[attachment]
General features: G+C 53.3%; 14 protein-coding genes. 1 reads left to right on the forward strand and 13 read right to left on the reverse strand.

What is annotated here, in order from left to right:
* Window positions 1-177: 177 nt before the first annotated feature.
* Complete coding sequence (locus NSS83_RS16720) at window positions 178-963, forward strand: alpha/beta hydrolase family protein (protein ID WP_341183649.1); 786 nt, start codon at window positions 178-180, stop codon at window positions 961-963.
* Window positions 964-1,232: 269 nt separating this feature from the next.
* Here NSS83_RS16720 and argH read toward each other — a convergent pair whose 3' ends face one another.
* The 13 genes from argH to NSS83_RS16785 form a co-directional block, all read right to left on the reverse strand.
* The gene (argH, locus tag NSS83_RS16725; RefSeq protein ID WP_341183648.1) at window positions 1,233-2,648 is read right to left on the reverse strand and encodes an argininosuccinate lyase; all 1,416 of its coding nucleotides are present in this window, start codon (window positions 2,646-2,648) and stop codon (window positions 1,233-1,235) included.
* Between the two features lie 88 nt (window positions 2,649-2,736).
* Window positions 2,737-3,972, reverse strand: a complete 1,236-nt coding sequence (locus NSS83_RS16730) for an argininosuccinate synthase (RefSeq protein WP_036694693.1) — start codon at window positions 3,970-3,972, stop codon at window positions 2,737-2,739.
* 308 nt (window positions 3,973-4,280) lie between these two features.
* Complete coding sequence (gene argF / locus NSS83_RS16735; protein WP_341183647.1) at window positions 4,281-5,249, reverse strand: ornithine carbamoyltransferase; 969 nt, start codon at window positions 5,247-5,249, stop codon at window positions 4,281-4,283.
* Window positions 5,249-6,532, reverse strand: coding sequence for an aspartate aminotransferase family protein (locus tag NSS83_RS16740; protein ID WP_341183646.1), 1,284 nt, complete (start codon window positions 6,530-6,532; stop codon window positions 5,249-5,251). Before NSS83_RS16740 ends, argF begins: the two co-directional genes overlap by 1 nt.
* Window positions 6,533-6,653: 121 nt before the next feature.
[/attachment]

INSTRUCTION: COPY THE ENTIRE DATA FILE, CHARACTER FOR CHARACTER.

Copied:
General features: G+C 53.3%; 14 protein-coding genes. 1 reads left to right on the forward strand and 13 read right to left on the reverse strand.

What is annotated here, in order from left to right:
* Window positions 1-177: 177 nt before the first annotated feature.
* Complete coding sequence (locus NSS83_RS16720) at window positions 178-963, forward strand: alpha/beta hydrolase family protein (protein ID WP_341183649.1); 786 nt, start codon at window positions 178-180, stop codon at window positions 961-963.
* Window positions 964-1,232: 269 nt separating this feature from the next.
* Here NSS83_RS16720 and argH read toward each other — a convergent pair whose 3' ends face one another.
* The 13 genes from argH to NSS83_RS16785 form a co-directional block, all read right to left on the reverse strand.
* The gene (argH, locus tag NSS83_RS16725; RefSeq protein ID WP_341183648.1) at window positions 1,233-2,648 is read right to left on the reverse strand and encodes an argininosuccinate lyase; all 1,416 of its coding nucleotides are present in this window, start codon (window positions 2,646-2,648) and stop codon (window positions 1,233-1,235) included.
* Between the two features lie 88 nt (window positions 2,649-2,736).
* Window positions 2,737-3,972, reverse strand: a complete 1,236-nt coding sequence (locus NSS83_RS16730) for an argininosuccinate synthase (RefSeq protein WP_036694693.1) — start codon at window positions 3,970-3,972, stop codon at window positions 2,737-2,739.
* 308 nt (window positions 3,973-4,280) lie between these two features.
* Complete coding sequence (gene argF / locus NSS83_RS16735; protein WP_341183647.1) at window positions 4,281-5,249, reverse strand: ornithine carbamoyltransferase; 969 nt, start codon at window positions 5,247-5,249, stop codon at window positions 4,281-4,283.
* Window positions 5,249-6,532, reverse strand: coding sequence for an aspartate aminotransferase family protein (locus tag NSS83_RS16740; protein ID WP_341183646.1), 1,284 nt, complete (start codon window positions 6,530-6,532; stop codon window positions 5,249-5,251). Before NSS83_RS16740 ends, argF begins: the two co-directional genes overlap by 1 nt.
* Window positions 6,533-6,653: 121 nt before the next feature.